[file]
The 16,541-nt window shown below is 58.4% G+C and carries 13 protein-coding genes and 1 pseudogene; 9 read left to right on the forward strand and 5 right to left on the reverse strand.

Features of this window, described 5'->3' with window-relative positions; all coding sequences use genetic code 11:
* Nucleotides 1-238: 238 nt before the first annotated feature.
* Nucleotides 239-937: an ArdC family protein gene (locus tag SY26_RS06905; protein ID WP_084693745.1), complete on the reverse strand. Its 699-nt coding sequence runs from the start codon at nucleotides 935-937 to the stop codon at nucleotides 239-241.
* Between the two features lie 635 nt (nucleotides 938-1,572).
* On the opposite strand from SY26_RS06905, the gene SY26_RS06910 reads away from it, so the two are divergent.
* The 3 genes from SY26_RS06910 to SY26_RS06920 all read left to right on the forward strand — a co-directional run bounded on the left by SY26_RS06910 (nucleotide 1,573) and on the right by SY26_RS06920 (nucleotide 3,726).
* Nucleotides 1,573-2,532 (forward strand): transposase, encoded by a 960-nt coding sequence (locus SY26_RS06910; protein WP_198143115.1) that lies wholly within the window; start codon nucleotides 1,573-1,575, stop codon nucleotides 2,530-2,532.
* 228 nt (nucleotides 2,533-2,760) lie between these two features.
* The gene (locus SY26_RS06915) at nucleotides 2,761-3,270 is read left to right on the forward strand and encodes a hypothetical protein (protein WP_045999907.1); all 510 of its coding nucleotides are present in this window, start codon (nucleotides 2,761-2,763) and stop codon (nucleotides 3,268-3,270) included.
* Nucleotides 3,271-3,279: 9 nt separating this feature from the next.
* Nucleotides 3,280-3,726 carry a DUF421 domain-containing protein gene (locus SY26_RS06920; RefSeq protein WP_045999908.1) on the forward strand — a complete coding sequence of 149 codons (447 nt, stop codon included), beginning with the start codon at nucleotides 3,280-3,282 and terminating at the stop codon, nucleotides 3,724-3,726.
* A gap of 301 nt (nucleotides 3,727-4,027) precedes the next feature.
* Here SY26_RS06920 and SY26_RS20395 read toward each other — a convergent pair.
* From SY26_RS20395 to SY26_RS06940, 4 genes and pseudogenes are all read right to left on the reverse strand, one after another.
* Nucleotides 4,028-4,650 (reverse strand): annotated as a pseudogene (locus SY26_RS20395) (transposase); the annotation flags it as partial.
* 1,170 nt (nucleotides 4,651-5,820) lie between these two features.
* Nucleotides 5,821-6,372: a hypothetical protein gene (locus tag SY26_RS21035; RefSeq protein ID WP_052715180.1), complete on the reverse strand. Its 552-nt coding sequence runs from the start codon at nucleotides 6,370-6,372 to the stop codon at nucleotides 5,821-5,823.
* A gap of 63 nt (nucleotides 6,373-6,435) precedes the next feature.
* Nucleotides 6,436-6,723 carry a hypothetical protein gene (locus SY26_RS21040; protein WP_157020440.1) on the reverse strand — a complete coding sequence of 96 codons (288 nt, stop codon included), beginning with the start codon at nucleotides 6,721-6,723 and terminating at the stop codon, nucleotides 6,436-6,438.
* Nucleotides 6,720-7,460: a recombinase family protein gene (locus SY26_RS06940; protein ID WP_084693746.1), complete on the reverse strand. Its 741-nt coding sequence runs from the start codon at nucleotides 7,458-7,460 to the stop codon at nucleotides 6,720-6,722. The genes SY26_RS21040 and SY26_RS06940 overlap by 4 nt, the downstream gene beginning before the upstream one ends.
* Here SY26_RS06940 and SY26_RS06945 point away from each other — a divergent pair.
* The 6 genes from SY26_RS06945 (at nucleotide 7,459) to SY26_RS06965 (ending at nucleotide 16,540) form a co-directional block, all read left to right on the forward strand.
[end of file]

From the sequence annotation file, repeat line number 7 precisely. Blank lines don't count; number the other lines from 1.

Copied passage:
* The 3 genes from SY26_RS06910 to SY26_RS06920 all read left to right on the forward strand — a co-directional run bounded on the left by SY26_RS06910 (nucleotide 1,573) and on the right by SY26_RS06920 (nucleotide 3,726).